TRIUMPH in a major cup final invariably induces a fever (complete with bizarre fantasies) in followers of even the most consistently successful clubs. The hysteria, however, seems to be more pronounced in those for whom the ecstasy is something of a once-in-a-generation experience.
The phenomenon has been entertainingly in evidence in the two weeks since St Mirren provided not just their own fans, but the entire country – including even sporting Hearts supporters – with a supersize measure of the feelgood factor with the exhilarating manner of their League Cup victory over the Tynecastle side.
Even so, it was impossible not to fear for the sanity of those Paisley denizens who suggested with a straight face that the Saints manager, Danny Lennon, would now be a target for such as Arsenal and Manchester City.
The speculation was, seemingly, based on the certainty that the two English giants are in a hurry to be rid of those two ‘strugglers’ Arsene Wenger and Roberto Mancini.
There is nothing impossibly fanciful about the notion of the directors at the Emirates and the Etihad contemplating a change of manager, but there is more than a hint of the certifiable about those who argue seriously that Lennon’s achievement at Hampden makes him a perfect fit.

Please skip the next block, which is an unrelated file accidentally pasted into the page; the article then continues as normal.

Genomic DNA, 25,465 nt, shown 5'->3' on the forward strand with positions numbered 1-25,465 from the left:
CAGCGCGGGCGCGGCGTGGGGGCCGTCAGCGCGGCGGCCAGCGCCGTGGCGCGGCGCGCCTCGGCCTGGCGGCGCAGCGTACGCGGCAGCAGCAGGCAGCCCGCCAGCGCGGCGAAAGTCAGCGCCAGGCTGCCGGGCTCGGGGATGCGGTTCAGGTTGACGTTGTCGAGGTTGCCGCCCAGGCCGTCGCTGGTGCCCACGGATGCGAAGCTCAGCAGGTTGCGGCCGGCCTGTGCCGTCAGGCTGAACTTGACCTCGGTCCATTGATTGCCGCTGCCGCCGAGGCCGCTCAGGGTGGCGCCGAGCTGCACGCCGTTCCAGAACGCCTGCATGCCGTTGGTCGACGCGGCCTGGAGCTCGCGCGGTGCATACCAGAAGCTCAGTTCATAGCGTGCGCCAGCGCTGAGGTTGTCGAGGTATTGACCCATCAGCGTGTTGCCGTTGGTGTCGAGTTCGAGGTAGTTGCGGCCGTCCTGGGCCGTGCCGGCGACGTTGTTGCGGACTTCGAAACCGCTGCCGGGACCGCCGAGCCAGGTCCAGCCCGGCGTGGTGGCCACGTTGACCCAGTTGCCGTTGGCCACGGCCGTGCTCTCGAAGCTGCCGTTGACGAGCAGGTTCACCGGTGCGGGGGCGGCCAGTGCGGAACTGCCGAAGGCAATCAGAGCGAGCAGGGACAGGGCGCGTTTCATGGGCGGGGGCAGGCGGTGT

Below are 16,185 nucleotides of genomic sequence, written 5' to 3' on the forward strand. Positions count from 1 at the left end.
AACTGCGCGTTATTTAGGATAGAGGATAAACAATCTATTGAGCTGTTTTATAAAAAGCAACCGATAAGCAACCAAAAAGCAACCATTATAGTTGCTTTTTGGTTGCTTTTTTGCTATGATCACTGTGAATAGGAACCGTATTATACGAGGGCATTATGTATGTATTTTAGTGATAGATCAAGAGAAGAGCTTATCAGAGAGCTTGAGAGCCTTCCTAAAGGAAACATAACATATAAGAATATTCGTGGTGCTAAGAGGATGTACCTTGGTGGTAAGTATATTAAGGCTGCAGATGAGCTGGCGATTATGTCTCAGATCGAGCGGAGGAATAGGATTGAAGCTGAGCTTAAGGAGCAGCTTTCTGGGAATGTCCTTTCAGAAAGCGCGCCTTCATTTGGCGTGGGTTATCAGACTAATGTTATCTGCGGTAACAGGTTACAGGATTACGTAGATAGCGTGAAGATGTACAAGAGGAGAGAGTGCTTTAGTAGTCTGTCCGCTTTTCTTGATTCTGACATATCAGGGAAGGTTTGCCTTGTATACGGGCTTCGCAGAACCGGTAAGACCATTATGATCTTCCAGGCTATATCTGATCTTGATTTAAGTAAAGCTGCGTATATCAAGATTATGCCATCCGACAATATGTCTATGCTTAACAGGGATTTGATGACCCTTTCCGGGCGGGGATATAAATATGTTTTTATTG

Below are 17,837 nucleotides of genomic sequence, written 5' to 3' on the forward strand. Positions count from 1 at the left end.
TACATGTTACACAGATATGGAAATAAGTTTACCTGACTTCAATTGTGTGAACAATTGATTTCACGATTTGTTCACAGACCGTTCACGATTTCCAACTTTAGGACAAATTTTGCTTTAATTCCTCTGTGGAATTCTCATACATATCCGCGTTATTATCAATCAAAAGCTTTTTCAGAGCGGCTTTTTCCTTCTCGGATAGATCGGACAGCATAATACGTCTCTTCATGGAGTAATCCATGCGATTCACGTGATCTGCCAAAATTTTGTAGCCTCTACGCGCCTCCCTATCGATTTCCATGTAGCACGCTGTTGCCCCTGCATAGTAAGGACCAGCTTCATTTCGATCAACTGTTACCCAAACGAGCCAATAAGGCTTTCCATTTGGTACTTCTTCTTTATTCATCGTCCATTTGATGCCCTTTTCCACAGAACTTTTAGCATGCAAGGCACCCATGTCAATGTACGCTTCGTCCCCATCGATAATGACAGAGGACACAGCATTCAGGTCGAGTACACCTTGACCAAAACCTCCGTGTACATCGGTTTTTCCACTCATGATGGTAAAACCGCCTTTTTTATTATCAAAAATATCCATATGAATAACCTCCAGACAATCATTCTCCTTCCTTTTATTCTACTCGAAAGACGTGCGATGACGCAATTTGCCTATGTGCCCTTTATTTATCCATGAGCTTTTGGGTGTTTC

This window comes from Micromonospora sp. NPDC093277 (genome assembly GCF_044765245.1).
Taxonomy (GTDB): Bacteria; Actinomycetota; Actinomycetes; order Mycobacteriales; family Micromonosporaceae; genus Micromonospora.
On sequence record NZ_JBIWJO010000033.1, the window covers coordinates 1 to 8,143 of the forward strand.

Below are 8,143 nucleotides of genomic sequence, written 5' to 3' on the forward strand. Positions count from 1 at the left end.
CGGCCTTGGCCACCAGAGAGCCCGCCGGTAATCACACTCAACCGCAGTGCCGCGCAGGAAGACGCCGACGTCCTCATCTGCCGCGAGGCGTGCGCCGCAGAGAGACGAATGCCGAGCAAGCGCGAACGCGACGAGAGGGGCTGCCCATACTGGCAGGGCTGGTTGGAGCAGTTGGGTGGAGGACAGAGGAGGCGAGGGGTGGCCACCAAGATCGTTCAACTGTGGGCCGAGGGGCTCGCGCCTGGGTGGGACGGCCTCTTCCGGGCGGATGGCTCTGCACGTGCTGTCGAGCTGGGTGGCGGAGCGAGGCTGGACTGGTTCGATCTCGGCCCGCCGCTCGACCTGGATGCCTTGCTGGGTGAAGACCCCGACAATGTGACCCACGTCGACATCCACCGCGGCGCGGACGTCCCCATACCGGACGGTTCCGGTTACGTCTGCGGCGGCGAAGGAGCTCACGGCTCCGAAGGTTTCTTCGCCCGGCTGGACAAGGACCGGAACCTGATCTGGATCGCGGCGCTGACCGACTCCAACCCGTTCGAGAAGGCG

Anyone paying attention over the past 15 years or so should have long since recognised that clubs who inhabit the billion-dollar universe and whose principal objectives each season include the conquest of Europe tend to look no further for their candidates than the shallow pool of talents who have already distinguished themselves in that field.
It is, for example, entirely legitimate to propose that, even with his background in the Scottish game, Alex Ferguson in the present day would not even be considered for the managerial chair at Manchester United. Wee Danny will just have to settle for a Spurs or an Everton.